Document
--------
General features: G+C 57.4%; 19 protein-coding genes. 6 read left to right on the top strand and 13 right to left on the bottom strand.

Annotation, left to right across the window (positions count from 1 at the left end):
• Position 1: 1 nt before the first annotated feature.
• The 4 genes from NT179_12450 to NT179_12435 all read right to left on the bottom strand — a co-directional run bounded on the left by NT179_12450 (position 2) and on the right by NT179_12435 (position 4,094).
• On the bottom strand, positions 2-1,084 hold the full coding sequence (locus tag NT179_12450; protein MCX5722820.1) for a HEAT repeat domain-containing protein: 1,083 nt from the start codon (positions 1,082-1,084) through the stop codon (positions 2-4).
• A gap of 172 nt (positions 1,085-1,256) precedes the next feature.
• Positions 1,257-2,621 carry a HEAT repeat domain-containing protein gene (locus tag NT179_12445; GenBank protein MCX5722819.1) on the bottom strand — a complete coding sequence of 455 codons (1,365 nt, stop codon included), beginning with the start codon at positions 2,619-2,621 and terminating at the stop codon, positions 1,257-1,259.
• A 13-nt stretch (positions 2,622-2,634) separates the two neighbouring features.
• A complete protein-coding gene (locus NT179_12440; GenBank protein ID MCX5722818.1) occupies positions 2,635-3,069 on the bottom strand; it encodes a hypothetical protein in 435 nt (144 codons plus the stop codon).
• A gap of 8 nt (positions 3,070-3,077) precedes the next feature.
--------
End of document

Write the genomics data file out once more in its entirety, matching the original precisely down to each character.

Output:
General features: G+C 57.4%; 19 protein-coding genes. 6 read left to right on the top strand and 13 right to left on the bottom strand.

Annotation, left to right across the window (positions count from 1 at the left end):
• Position 1: 1 nt before the first annotated feature.
• The 4 genes from NT179_12450 to NT179_12435 all read right to left on the bottom strand — a co-directional run bounded on the left by NT179_12450 (position 2) and on the right by NT179_12435 (position 4,094).
• On the bottom strand, positions 2-1,084 hold the full coding sequence (locus tag NT179_12450; protein MCX5722820.1) for a HEAT repeat domain-containing protein: 1,083 nt from the start codon (positions 1,082-1,084) through the stop codon (positions 2-4).
• A gap of 172 nt (positions 1,085-1,256) precedes the next feature.
• Positions 1,257-2,621 carry a HEAT repeat domain-containing protein gene (locus tag NT179_12445; GenBank protein MCX5722819.1) on the bottom strand — a complete coding sequence of 455 codons (1,365 nt, stop codon included), beginning with the start codon at positions 2,619-2,621 and terminating at the stop codon, positions 1,257-1,259.
• A 13-nt stretch (positions 2,622-2,634) separates the two neighbouring features.
• A complete protein-coding gene (locus NT179_12440; GenBank protein ID MCX5722818.1) occupies positions 2,635-3,069 on the bottom strand; it encodes a hypothetical protein in 435 nt (144 codons plus the stop codon).
• A gap of 8 nt (positions 3,070-3,077) precedes the next feature.